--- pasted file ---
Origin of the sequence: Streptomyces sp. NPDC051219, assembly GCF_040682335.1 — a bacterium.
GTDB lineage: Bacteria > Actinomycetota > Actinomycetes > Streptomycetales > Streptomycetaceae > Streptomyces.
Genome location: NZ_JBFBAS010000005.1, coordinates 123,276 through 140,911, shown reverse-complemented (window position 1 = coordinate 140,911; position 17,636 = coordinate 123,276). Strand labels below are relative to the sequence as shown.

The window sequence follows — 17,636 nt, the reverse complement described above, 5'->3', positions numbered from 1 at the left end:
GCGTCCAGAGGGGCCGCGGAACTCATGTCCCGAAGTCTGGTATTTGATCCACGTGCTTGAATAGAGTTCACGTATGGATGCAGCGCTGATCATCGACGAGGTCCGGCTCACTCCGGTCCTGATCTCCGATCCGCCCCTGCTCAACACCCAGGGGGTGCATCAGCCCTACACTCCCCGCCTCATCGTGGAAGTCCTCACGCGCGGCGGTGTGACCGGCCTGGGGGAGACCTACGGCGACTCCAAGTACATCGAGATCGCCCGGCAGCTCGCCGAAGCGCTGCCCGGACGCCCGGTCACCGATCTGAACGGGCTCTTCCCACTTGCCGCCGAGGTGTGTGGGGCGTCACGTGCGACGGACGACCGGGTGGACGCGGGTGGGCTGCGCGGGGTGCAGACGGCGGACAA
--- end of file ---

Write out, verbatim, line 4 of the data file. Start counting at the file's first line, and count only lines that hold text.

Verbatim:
The window sequence follows — 17,636 nt, the reverse complement described above, 5'->3', positions numbered from 1 at the left end: